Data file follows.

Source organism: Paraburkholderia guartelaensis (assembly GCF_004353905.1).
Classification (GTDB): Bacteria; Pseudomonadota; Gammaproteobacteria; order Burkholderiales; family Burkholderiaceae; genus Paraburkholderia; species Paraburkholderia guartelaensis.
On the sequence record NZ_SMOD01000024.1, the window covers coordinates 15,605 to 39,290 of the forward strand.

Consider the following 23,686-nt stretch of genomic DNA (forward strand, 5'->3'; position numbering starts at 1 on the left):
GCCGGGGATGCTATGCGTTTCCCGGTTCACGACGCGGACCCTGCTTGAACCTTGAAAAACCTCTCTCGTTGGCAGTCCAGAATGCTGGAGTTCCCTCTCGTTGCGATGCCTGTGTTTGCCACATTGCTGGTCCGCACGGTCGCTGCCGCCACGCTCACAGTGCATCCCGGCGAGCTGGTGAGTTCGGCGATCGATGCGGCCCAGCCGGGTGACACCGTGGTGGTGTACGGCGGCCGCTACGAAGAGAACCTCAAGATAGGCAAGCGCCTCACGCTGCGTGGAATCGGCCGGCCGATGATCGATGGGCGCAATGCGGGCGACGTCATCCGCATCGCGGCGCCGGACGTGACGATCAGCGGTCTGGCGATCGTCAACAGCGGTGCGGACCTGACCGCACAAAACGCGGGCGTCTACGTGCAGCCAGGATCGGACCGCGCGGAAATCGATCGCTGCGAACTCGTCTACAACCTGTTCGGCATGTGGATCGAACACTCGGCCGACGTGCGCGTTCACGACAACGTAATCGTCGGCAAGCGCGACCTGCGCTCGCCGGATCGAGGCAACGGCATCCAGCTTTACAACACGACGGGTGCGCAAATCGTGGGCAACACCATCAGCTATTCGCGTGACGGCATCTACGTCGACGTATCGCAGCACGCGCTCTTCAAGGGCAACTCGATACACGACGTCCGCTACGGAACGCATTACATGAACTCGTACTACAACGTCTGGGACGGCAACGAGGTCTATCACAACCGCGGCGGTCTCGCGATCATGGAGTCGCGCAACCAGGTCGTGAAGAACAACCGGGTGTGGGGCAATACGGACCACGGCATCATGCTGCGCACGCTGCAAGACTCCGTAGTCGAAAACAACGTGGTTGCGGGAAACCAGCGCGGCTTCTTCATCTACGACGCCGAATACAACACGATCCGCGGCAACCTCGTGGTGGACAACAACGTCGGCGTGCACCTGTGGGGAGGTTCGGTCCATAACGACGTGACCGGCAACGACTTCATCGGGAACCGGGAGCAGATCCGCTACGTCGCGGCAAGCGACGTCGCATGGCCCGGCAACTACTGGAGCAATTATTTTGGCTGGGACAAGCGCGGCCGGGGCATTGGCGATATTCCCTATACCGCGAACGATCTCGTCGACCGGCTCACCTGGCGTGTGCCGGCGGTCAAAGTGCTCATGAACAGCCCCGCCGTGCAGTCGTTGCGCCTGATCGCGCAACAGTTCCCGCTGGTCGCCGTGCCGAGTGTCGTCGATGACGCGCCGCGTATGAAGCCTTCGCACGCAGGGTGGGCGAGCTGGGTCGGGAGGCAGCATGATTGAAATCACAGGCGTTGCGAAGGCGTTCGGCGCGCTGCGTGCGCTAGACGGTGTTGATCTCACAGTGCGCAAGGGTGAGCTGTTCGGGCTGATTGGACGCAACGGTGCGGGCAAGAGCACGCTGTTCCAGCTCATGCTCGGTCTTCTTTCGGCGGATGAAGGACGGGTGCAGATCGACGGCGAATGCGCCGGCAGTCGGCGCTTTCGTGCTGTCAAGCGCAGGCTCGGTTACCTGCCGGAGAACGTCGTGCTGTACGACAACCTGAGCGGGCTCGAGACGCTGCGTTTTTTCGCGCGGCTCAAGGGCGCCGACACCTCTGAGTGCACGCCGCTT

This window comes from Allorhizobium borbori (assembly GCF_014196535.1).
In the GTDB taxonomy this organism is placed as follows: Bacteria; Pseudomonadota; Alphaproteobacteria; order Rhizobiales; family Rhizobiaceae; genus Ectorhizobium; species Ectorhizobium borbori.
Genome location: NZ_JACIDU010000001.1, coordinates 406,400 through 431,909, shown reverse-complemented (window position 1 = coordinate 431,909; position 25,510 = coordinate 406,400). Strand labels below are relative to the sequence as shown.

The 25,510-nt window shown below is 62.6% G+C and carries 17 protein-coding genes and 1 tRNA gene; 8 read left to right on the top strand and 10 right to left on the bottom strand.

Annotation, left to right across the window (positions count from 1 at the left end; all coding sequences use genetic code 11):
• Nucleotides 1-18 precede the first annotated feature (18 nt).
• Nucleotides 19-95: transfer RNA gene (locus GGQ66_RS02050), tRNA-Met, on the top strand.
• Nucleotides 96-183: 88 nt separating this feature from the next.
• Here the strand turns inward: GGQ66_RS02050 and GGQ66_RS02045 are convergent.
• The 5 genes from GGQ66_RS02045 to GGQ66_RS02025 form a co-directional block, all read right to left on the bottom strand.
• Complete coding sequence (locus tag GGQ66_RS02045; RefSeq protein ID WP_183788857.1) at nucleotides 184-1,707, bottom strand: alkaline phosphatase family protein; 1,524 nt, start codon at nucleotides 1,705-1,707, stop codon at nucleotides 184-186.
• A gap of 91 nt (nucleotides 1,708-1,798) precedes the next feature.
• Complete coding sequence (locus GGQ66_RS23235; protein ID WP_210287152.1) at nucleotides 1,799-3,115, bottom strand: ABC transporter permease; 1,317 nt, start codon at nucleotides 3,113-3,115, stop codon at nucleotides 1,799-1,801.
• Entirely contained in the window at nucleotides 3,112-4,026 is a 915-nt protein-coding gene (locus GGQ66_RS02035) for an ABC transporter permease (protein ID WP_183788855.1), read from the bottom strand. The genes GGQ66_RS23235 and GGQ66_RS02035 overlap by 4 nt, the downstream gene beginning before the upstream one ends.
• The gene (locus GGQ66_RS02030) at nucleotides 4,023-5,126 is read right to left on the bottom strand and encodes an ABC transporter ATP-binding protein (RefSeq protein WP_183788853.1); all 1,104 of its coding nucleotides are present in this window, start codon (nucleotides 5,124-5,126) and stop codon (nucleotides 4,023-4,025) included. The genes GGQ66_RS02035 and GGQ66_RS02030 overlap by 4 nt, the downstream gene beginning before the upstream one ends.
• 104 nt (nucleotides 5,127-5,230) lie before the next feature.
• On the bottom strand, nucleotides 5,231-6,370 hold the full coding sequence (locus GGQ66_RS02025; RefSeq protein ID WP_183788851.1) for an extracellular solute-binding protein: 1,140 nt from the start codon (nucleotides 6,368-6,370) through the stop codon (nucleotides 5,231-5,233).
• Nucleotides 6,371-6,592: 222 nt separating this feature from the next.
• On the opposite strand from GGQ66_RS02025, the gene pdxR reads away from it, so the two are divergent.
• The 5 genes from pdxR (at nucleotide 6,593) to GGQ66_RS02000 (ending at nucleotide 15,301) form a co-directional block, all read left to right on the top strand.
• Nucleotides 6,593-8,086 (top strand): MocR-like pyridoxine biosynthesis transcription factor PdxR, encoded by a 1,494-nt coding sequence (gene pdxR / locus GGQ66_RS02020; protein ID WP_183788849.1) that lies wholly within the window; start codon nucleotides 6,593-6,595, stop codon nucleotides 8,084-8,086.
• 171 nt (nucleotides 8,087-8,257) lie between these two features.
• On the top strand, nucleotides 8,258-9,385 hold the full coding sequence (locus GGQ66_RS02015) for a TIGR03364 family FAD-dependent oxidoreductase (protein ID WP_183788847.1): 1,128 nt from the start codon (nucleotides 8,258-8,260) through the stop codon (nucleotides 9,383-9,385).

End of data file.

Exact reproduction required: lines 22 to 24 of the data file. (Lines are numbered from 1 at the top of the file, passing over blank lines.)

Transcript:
• On the bottom strand, nucleotides 5,231-6,370 hold the full coding sequence (locus GGQ66_RS02025; RefSeq protein ID WP_183788851.1) for an extracellular solute-binding protein: 1,140 nt from the start codon (nucleotides 6,368-6,370) through the stop codon (nucleotides 5,231-5,233).
• Nucleotides 6,371-6,592: 222 nt separating this feature from the next.
• On the opposite strand from GGQ66_RS02025, the gene pdxR reads away from it, so the two are divergent.